So, speaking of discussion, let’s discuss this interview. What I want to know is why SHOULD we have printed it? What specifically should people get from this interview? What are the best parts? Which interview in the second issue should we have cut to make room for this one?
It’s nothing against Killie. After talking briefly to Julien, from Daitro, I’ve felt as though this would be an interesting band to talk to, but this interview does not get to the heart of the issues and it does not present any room for dialogue or discussion. The very last paragraph presents a little bit of hope for this kind of attitude, and that is clearly my favorite part of the interview, but it’s too little too late.
Another thing to consider is that we are interested in punk of a wide range of genres. We don’t want to focus too much on one genre and ignore others and in the second issue, the issue that this interview would have gone in, there was already an interview with daitro, who seem to be in the same genre. What about crust, d-beat, thrash and other genres that were completely absent from this issue? There are a lot of factors to consider. We can’t please everybody.
I’ll look forward to hearing back from you.
11/27/07 - From Me:
Sorry about this coming so late. Here are my thoughts, and i'll reply to each paragraph separately, because it'll be easier to keep things organized.
> To start with, band interviews are not chosen based on popularity. they are chosen based on how interesting they will be for people to read and how well they are written, and hopefully, in some way, they are relevant to a good number of readers. I found it particularly interesting that you would accuse us of only being interested in popular bands when usually if I get a complaint about the interviewees it’s someone saying they’ve never heard of them.
- I'm trying to think of where i got that idea from, and i looked at our old emails, and realized that I was never given a reason why the interview was turned down, except for "it's not what we're looking for." I think talking with yoshi, from killie, that's the way he felt and that's how i got that idea.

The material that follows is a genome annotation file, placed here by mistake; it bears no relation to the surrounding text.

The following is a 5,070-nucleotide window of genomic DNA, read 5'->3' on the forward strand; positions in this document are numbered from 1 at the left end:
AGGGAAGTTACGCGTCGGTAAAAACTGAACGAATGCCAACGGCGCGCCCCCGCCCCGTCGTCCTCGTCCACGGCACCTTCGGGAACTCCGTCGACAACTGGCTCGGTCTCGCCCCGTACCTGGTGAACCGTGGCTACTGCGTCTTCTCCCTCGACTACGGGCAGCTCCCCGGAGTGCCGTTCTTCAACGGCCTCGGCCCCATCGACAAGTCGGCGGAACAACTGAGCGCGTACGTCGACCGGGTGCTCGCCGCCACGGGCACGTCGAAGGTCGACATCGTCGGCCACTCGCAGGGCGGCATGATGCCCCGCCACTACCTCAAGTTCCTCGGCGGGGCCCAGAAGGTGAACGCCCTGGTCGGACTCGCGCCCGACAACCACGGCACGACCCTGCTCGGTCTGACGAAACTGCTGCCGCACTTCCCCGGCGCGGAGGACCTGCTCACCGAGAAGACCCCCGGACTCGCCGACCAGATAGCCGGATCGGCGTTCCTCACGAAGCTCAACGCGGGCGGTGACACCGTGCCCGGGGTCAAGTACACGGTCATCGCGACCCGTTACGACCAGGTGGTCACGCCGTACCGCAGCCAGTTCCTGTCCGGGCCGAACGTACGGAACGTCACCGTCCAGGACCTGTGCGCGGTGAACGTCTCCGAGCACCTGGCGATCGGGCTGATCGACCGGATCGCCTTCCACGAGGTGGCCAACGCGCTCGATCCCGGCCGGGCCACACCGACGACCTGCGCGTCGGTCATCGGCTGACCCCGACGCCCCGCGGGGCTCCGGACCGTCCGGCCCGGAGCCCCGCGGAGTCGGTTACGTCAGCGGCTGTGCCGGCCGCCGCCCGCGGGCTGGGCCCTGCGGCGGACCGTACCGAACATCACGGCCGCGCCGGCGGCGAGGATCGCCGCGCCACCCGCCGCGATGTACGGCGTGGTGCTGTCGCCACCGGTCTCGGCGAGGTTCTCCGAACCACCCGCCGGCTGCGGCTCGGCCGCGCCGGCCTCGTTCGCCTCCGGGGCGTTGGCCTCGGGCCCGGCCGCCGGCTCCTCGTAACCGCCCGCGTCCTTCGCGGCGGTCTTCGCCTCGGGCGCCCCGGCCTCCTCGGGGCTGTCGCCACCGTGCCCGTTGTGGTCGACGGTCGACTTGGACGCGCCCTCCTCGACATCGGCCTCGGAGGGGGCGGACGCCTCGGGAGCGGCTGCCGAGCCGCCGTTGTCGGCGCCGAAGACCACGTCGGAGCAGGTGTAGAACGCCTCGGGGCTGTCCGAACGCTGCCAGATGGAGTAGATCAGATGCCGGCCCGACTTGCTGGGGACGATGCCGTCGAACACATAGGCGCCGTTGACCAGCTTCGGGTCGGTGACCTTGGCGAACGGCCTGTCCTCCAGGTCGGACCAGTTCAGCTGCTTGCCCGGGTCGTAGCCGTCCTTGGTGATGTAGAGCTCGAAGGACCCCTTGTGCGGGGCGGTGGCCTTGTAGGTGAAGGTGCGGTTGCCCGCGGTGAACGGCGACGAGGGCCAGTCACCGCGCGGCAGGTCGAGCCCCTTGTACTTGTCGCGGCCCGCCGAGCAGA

> I'm sorry if our communication about your interview wasn't clear; it sounds like it wasn't. We're still new to this and at the time your interview and one other were the first submissions we received that were not solicited, so we hadn't figured out a good method of how to handle that. Obviously we can't print everything that is sent to us, so how do we choose and how do we reject what we can't use without that person turning around and saying "well fuck that zine."?
- I definitely think something that would've helped in my case would have been to communicate reasons a lot more than you did. I completely understand that everything can't be included.
After this, you include the parts in the interview that you had a problem with. I think the main problem with this is that you are giving these as reasons to refuse the interview, while i would have definitely been interested in editing it, asking more questions, and then including in the next issue. Personally, I rushed to get this interview asked, edited, and emailed to you in time for the deadline, and to have my efforts dismissed the way you did hurt my feelings. I never saw any justification for the refusal until the email you sent, so it's only been stewing. I'm sure you were pressed for time, but i felt like if there were parts of the interview you didn't like, maybe a future offer to look at it again would have been better. I'm not a skilled writer at all. I don't pretend that the interview was flawless, and I agree with all your points about things that should be changed or improved in the interview.